An Improved Topographical and Historical Hibernian Gazetteer: Describing the Various Boroughs, Baronies, Buildings, &c., Scientifically Arranged, with an Appendix of Ancient Names. To which is Added, an Introduction to the Ancient and Modern History of Ireland

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R.M. Tims, 1835 - 431 sider
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Side 68 - Ill fares the land, to hastening ills a prey, Where wealth accumulates, and men decay : Princes and lords may flourish, or may fade ; A breath can make them as a breath has made ; But a bold peasantry, their country's pride, When once destroyed, can never be supplied.
Side 16 - But alas ! recollection at hand Soon hurries me back to despair. But the sea-fowl is gone to her nest, The beast is laid down in his lair, Even here is a season of rest, And I to my cabin repair. There's mercy in every place, And mercy, encouraging thought ! Gives even affliction a grace, And reconciles man to his lot.
Side 77 - That changed through all, and yet in all the same. Great in the earth, as in the ethereal frame, Warms in the sun, refreshes in the breeze, Glows in the stars, and blossoms in the trees; Lives through all life, extends through all extent, Spreads undivided, operates unspent...
Side 78 - Whence, but from Heaven, could men unskill'd in arts, In several ages born, in several parts, Weave such agreeing truths? or how, or why, Should all conspire to cheat us with a lie? Unask'd their pains, ungrateful their advice, Starving their gain, and martyrdom their price.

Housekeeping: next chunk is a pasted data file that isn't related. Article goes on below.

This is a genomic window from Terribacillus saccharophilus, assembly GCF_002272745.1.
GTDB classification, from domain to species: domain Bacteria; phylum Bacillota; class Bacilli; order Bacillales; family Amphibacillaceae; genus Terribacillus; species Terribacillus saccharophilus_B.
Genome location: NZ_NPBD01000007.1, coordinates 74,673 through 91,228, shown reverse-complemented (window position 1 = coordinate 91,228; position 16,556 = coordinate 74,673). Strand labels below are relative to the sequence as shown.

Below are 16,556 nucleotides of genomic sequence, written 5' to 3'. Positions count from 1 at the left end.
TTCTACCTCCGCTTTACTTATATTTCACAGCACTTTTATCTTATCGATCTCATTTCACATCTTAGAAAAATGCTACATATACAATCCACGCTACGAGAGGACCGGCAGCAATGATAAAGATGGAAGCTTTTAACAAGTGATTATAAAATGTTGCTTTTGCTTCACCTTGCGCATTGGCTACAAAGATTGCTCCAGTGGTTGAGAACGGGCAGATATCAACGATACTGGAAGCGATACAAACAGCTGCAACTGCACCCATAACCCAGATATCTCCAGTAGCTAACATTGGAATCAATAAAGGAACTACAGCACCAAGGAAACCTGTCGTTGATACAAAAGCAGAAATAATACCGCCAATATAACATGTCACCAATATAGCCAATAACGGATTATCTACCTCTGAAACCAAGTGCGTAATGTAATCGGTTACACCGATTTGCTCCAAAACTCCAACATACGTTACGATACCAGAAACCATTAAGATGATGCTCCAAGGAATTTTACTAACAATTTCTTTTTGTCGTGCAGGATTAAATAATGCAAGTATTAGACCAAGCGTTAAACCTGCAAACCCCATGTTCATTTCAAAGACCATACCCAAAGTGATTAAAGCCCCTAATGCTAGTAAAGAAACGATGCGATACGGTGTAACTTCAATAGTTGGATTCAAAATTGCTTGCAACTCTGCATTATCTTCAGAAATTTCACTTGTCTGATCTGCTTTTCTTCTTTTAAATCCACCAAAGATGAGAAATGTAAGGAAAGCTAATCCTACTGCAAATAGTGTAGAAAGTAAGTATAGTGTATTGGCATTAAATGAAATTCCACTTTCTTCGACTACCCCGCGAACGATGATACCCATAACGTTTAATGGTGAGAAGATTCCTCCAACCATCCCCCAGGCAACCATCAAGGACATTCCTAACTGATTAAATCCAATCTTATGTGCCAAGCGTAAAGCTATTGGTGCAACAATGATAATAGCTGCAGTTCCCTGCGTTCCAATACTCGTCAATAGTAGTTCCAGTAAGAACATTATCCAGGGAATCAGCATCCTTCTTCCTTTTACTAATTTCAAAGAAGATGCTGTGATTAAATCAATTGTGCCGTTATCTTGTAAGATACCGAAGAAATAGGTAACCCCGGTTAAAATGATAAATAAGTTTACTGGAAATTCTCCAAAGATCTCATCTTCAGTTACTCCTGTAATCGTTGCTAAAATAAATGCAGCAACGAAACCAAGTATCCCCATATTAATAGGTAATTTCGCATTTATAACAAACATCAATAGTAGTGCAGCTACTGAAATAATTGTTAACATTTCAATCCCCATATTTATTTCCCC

Side 102 - The inhabitants of Arranmore are still persuaded that, in a clear day, they can see from this coast Hy Brysail, or the Enchanted Island, the Paradise of the Pagan Irish, and concerning which they relate a number of romantic stories.
Side 31 - I've held my way, A lonely unprotected stranger, To all the stranger's ills a prey. While steering thus my course precarious, My fortune still has been to find Men's hearts and dispositions various, But gentle Woman ever kind. Alive to every tender feeling, To deeds of mercy ever prone ; The wounds of pain and sorrow healing, With soft compassion's sweetest tone.
Side 189 - The solemnity of such an extent of wood unbroken by any intervening objects, and the whole hanging over declivities, is alone great; but to this the addition of a constant roar of falling water, either quite hid, or so far below as to be seen but obscurely, united to make those impressions stronger.
Side 41 - ... their friends could perceive how they degrade themselves in the scale of civilised society by such a course ; it is this perpetual taking of all laws, but particularly the law of revenge, into their own hands, that keeps up the hue and cry against them throughout England. I confess time has been when there was one law for the rich and another for the poor...
Side 75 - Drive from my breast that wretched lust of praise . Unblemish'd let me live or die unknown : Oh, grant an honest fame, or grant me none !
Side 45 - Rebellion ! foul, dishonouring word, Whose wrongful blight so oft has stain'd The holiest cause that tongue or sword Of mortal ever lost or gain'd. How many a spirit, born to bless, Hath sunk beneath that withering name, Whom but a day's, an hour's success Had wafted to eternal fame...

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